According to the report, the delay started after the evacuees had already boarded the plane, leading to a protest by the passengers “held hostage without air conditioning”.
Reacting to the allegation, the Consul General of Nigeria in Atlanta, Mrs Aishatu Musa, said consular officials had nothing to do with sale of tickets.
Musa explained that the evacuees booked their tickets online and made payments directly to the airline.
She stated that the consular officials were only on ground to ensure the passengers complied with the Federal Government’s COVID-19 guidelines and to render needed consular assistance.
While admitting that the flight was actually delayed after the passengers had boarded, the envoy said Nigerian officials were not responsible.
She explained that the flight was originally scheduled to depart the Bush International Airport, Houston, Texas, at 3 p.m., but checking was concluded around 3:52 p.m.
She said: “The airline manager told me that U.S. Customs and Border Patrol (USCBP) officials conducted another check on the passengers at the boarding gate, because they must have received certain information.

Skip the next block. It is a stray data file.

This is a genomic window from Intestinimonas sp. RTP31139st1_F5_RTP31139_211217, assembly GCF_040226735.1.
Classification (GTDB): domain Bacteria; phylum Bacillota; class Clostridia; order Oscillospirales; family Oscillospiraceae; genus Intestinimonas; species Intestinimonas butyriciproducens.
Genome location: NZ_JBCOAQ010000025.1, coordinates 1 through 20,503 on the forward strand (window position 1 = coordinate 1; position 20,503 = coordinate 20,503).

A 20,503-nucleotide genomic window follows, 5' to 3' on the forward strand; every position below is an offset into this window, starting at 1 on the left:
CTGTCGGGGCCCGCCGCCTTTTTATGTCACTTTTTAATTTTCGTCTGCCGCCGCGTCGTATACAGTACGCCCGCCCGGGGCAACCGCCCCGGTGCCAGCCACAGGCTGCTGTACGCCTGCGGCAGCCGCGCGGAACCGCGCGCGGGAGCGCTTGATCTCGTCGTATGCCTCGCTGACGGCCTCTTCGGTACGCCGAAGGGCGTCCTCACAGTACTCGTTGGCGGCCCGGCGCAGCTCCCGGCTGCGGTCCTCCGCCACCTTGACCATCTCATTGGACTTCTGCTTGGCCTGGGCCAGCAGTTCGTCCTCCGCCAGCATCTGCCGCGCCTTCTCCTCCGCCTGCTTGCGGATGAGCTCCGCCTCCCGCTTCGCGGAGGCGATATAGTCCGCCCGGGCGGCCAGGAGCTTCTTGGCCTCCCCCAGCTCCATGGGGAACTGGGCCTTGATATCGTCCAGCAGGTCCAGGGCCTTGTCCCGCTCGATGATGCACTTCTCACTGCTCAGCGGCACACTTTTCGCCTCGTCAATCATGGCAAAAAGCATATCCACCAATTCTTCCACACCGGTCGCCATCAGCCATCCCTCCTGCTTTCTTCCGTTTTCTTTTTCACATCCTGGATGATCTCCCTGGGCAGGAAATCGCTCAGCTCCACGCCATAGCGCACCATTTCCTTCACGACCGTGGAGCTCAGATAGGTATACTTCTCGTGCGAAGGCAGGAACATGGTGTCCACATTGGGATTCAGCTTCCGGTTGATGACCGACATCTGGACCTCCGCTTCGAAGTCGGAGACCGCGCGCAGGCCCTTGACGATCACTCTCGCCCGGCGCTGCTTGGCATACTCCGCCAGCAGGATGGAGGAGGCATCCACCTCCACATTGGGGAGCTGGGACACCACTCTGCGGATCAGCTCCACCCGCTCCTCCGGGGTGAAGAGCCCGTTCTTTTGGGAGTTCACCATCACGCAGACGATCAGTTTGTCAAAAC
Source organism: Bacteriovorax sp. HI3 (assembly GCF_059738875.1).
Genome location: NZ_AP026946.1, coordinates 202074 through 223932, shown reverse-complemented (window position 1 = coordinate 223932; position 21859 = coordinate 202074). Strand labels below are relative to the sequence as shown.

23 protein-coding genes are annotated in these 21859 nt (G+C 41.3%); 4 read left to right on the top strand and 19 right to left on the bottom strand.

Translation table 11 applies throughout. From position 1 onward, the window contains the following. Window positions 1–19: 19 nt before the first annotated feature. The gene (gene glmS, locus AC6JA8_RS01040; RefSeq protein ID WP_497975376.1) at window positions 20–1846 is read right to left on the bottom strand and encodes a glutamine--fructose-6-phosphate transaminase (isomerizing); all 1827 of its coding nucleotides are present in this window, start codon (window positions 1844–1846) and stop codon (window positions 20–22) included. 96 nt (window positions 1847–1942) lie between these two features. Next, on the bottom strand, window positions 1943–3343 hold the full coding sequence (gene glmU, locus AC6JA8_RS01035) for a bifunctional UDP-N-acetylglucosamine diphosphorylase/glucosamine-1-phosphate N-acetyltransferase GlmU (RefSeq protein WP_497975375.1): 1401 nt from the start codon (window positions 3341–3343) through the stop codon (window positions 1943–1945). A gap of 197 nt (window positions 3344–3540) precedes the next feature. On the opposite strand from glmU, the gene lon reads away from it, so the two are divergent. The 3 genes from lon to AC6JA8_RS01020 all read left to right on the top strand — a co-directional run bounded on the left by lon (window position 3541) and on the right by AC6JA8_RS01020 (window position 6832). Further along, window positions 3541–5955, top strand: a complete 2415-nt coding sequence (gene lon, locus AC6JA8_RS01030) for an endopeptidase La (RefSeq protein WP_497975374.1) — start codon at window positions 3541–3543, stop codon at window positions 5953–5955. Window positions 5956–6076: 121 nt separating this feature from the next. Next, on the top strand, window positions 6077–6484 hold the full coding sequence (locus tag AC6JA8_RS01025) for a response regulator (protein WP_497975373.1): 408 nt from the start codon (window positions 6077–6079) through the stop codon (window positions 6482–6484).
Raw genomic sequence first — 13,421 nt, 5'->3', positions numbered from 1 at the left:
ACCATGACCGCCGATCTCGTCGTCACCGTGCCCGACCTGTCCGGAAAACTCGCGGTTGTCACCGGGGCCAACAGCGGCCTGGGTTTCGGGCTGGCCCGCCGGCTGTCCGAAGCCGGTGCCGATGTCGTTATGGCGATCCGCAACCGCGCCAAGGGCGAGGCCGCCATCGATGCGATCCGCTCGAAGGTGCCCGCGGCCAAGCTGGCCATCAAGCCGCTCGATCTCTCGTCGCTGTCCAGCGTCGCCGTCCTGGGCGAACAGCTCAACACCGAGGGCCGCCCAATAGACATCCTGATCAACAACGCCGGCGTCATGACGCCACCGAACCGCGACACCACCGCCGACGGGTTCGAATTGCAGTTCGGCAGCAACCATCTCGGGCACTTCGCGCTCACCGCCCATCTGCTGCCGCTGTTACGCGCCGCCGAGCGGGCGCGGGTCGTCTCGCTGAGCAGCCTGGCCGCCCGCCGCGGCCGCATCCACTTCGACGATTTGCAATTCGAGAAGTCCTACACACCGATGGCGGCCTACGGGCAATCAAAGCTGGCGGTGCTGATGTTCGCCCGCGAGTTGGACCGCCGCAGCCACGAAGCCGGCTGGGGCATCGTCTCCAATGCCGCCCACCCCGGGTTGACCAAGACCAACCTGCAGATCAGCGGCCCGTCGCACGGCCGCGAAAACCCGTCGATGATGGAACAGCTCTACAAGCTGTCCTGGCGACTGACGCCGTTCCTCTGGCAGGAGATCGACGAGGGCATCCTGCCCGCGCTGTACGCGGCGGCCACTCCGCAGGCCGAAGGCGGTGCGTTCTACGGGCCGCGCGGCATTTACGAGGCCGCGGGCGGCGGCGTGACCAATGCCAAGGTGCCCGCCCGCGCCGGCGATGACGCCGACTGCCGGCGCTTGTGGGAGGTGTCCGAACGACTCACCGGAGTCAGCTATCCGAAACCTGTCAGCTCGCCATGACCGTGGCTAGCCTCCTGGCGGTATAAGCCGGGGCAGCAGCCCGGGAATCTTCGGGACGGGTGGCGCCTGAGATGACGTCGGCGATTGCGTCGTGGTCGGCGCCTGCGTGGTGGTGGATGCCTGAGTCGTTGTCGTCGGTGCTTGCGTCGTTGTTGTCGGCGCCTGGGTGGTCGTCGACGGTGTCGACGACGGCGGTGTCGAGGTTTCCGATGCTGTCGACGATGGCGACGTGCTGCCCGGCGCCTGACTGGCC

“The passengers concerned had to be brought out along with their luggage, and searched, and this was what caused the delay.
“One person was taken away by the USCBP officials because he was carrying too much money.
“Those already on board started complaining of heat and became agitated since the aircraft could not operate in full capacity to cool the cabin.
“Some passengers said they were no longer ready to travel and asked to disembark from the plane, and this caused further delay”, she said.
The consul general slammed the writer of the online report for unprofessionalism, saying he could have contacted the consulate to verify his information before publishing.
In a statement, Musa said the flight was fully booked initially with 307 confirmed adult passengers, according to the manifest forwarded to the consulate by the airlines.
“But the actual flight manifest had 285 adult passengers and 28 infants, who arrived Abuja and Lagos on Aug. 16.
“Four evacuees disembarked, six were not allowed to check in due to non-presentation of valid COVID-19 negative test results and one was taken away by USCBP.
“These brought the total number of people who did not travel to 11,” she said.
Source: Pulse Nigeria.